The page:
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I Ching Hexagram #13:

Fellowship

How to interpret "Fellowship"

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A social framework is at issue in this hexagram, which references groups of friends and the ties that bind them. Trust is important here, but also a willingness to put others before oneself. As in all fellowships, there is a pecking order -- some are higher and some are lower. When this order is threatened, the entire fellowship can be threatened as well. Also referenced here is the concept of those who are inside the fellowship vs. those that are outside.

Changes in Line 1

"The Men at the Gate"

A change in this line at the bottom of this hexagram represents the beginning of a new fellowship. The "men at the gate" represent those who will soon be trusted allies. Secrets and secret agendas bring misfortune at this time. Openness and friendliness bring success.

Changes in Line 2

"Fellowship within the Fellowship"

This changing line is a warning against creating factions within existing groups. To fracture a group with separate or distinct interests is to bring bad luck not only on oneself but on the entire group as a whole.

Changes in Line 3

"Weapons Hidden in the Bushes"

A lack of trust and communication has led some within a fellowship to prepare for the fellowship's end. Weapons are stashed securely for a dark day in the future when those who now call themselves friends may turn against one another. The fellowship is in danger.

Changes in Line 4

"Upon the Wall, Attack is Impossible"

Friends and members of your fellowship are worried that the fellowship may have turned against them. Walls have been erected. Communications breaks down. No attack occurs yet however. For now the costs of turning against a friend are too high. But the day of conflict looms on the horizon.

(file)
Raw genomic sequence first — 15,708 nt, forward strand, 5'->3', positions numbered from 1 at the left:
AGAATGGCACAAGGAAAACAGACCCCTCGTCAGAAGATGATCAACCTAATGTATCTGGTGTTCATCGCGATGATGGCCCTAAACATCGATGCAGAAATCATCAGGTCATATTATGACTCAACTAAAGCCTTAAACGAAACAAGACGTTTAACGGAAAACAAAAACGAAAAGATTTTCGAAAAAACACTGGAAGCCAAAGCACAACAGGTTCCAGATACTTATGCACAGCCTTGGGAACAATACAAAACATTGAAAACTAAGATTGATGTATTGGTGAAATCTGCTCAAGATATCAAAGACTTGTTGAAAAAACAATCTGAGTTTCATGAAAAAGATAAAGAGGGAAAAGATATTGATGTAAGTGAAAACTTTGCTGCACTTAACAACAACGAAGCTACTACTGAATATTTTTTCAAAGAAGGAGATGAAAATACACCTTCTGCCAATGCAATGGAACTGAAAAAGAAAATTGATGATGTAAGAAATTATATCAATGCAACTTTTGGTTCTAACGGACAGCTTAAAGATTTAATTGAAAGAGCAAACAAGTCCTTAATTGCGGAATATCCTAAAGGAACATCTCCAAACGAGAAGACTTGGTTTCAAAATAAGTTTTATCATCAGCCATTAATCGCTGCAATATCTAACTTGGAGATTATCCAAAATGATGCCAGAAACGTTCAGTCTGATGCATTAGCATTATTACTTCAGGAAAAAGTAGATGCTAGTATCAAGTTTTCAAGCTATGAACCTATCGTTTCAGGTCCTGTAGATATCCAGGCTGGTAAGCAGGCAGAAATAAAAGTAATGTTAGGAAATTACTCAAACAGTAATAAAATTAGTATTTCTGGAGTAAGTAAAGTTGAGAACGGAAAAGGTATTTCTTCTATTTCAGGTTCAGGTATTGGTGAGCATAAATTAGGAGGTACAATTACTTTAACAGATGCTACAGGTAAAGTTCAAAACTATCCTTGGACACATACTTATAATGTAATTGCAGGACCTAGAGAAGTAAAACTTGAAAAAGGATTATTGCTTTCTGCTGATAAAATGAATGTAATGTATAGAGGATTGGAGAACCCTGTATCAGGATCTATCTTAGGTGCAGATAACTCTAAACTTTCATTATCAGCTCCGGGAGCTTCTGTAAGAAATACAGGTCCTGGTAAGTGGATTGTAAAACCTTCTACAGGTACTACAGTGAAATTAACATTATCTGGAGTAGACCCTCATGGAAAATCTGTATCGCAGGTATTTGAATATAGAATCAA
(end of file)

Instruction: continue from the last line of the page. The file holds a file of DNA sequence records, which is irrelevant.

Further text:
Changes in Line 5

"After Great Conflict, A Meeting"

As time passes, those who were once enemies are becoming friends. Often those things which seem to be opposite are fundamentally similar, and fit well together. A one time enemy may re-enter the scene. Do not cling to preconceptions about this person. At this time you may become friends.

Changes in Line 6

"The Men in the Meadow"

There comes a time when one must exit a fellowship -- or at least to leave them behind for a time. New bonds will be forged with people from far away. The "Men in the Meadow" represent new faces who will soon become important. As fellowships break apart, new ones are created.


A note on iFate's I Ching translation: This is not a direct translation of the original "Book of Changes" from 1000 BC. While multiple translations of the original text are available, they include many archaic references and can be difficult to understand for 21st century readers. iFate uses our own modern rewritings (two different editions) of the "Book of Changes" which makes interpreting I Ching readings far simpler. For iFate's additional contemporary re-writing of the original text, see our "Love I Ching" translation.

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